The Arctic Report Card (hereafter ‘ARC’) has been issued annually since 2006. It is a timely and peer-reviewed source for clear, reliable and concise environmental information on the current state of different components of the Arctic environmental system relative to historical records. The ARC is intended for a wide audience, including scientists, teachers, students, decision-makers, and the general public interested in the Arctic environment and science.
Report Card 2018
Arctic surface air temperature is an indicator of both regional and global climate change. Although there are year-to-year and regional differences in air temperatures driven by natural variability, the magnitude, year-to-year persistence, and Arctic-wide character of recent temperature increases is a major indicator of global climate change and the concentration of atmospheric greenhouse gases.
Snow covers the Arctic land surface for up to 9 months each year, and influences the surface energy budget, ground thermal regime, and freshwater budget of the Arctic. Snow also interacts with vegetation, affects biogeochemical activity, and influences migration and access to forage for wildlife, with consequences for ecosystems.
The Greenland ice sheet plays a crucial role on our planet and in the Arctic. The high albedo of the ice sheet contributes to modulating the amount of solar energy absorbed by the Earth and controls atmospheric circulation because of its location and topography. Moreover, Greenland represents a major contributor to current and projected sea level rise, through surface runoff and calving.
Arctic sea ice cover varies substantially over the year, with end-of-winter ice cover generally being two to three times as large as at the end of summer. Sea ice is an important element of the Arctic system: (1) acting as a barrier between the underlying ocean and the atmosphere, (2) limiting the amount of absorbed solar energy during the summer due to its high albedo, (3) providing a habitat for biological activity, and (4) limiting human access to the Arctic Ocean.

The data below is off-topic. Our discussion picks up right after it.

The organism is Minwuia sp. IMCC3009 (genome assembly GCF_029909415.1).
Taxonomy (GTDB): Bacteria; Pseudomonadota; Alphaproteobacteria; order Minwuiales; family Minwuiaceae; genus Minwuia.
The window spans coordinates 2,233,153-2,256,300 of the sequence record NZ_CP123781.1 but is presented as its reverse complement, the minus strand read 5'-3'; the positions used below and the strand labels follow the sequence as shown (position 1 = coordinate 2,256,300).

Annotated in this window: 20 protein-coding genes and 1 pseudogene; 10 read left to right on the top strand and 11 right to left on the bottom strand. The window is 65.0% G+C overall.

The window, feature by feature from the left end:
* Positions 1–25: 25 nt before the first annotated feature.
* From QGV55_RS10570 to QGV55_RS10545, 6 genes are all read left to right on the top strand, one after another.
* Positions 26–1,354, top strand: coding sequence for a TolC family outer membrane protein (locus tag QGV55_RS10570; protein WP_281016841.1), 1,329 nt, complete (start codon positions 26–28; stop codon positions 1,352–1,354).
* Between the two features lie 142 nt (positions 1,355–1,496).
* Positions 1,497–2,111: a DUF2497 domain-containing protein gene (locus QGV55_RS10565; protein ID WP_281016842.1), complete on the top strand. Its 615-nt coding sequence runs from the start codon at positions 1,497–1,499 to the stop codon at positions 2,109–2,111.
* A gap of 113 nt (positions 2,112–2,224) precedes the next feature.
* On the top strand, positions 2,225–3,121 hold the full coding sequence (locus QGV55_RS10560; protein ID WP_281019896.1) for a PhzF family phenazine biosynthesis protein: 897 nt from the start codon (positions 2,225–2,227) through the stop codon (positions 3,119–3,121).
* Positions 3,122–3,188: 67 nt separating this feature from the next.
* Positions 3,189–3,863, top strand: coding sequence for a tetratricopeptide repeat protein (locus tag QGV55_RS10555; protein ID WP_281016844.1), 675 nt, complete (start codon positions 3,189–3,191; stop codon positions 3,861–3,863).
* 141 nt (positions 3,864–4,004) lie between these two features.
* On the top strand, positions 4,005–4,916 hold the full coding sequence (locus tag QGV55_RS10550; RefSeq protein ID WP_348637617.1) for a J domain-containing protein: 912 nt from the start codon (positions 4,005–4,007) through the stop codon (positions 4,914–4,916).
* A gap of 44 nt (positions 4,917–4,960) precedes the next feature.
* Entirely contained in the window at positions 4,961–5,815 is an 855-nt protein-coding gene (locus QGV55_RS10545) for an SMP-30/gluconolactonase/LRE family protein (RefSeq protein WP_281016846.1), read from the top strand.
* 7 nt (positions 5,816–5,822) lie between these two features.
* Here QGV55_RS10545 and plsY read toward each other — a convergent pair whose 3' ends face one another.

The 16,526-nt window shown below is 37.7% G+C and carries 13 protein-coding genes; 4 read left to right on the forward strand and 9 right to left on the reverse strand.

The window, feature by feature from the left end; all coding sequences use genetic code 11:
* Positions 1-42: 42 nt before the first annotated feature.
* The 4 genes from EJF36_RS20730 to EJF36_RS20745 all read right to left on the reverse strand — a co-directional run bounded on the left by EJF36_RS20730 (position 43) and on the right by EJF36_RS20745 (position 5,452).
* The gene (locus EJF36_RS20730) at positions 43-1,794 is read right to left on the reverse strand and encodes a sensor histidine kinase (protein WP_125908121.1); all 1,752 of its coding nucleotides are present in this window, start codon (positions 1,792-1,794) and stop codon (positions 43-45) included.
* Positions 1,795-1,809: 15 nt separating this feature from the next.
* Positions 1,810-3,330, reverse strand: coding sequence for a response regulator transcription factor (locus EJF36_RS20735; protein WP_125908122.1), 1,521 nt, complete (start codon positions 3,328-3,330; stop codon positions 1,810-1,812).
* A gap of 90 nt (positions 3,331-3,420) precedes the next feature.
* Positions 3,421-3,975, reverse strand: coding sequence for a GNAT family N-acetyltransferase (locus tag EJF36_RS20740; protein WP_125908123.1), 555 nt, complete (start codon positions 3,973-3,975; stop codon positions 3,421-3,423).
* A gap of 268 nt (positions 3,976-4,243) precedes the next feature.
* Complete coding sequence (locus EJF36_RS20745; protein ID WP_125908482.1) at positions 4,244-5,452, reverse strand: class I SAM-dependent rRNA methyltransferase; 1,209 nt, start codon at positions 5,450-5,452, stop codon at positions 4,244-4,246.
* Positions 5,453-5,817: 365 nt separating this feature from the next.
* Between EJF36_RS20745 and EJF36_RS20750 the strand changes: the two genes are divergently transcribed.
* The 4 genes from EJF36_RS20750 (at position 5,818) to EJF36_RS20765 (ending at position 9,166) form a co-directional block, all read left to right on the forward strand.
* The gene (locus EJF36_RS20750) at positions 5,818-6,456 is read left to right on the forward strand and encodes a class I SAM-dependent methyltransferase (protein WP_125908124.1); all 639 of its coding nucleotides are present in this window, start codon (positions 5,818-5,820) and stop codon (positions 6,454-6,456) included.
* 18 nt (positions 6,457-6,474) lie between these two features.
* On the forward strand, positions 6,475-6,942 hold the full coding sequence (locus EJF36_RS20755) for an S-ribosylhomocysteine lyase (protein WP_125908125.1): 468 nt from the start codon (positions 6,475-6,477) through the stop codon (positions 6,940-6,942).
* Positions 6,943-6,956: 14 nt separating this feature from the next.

Summer sea surface temperatures (SST) in the Arctic Ocean are driven mainly by the amount of incoming solar radiation absorbed by the sea surface. Solar warming of the Arctic surface ocean is influenced by the distribution of sea ice (with greater warming occurring in ice-free regions), cloud cover, water color, and upper-ocean stratification. As the area of sea ice cover decreases, more incoming solar radiation is absorbed by the ocean and the warmer ocean, in turn, melts more sea ice.
Autotrophic single-celled algae living in the sea ice (ice algae) and water column (phytoplankton) are the main primary producers in the Arctic Ocean. Through photosynthesis, they transform dissolved inorganic carbon into organic material. Consequently, primary production provides a key ecosystem service by providing energy to the entire food web in the oceans.